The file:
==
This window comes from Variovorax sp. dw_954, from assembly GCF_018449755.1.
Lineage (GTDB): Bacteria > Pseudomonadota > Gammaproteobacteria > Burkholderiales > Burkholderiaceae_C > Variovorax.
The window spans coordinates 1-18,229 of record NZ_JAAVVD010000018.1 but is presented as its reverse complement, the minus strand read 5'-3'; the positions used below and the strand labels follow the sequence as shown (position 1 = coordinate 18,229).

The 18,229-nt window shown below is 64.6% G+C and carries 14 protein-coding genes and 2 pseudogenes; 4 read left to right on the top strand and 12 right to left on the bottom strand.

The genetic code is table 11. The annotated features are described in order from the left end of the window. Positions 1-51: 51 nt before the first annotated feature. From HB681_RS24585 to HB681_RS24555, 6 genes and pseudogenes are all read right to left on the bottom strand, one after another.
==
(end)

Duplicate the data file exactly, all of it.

This window comes from Variovorax sp. dw_954, from assembly GCF_018449755.1.
Lineage (GTDB): Bacteria > Pseudomonadota > Gammaproteobacteria > Burkholderiales > Burkholderiaceae_C > Variovorax.
The window spans coordinates 1-18,229 of record NZ_JAAVVD010000018.1 but is presented as its reverse complement, the minus strand read 5'-3'; the positions used below and the strand labels follow the sequence as shown (position 1 = coordinate 18,229).

The 18,229-nt window shown below is 64.6% G+C and carries 14 protein-coding genes and 2 pseudogenes; 4 read left to right on the top strand and 12 right to left on the bottom strand.

The genetic code is table 11. The annotated features are described in order from the left end of the window. Positions 1-51: 51 nt before the first annotated feature. From HB681_RS24585 to HB681_RS24555, 6 genes and pseudogenes are all read right to left on the bottom strand, one after another.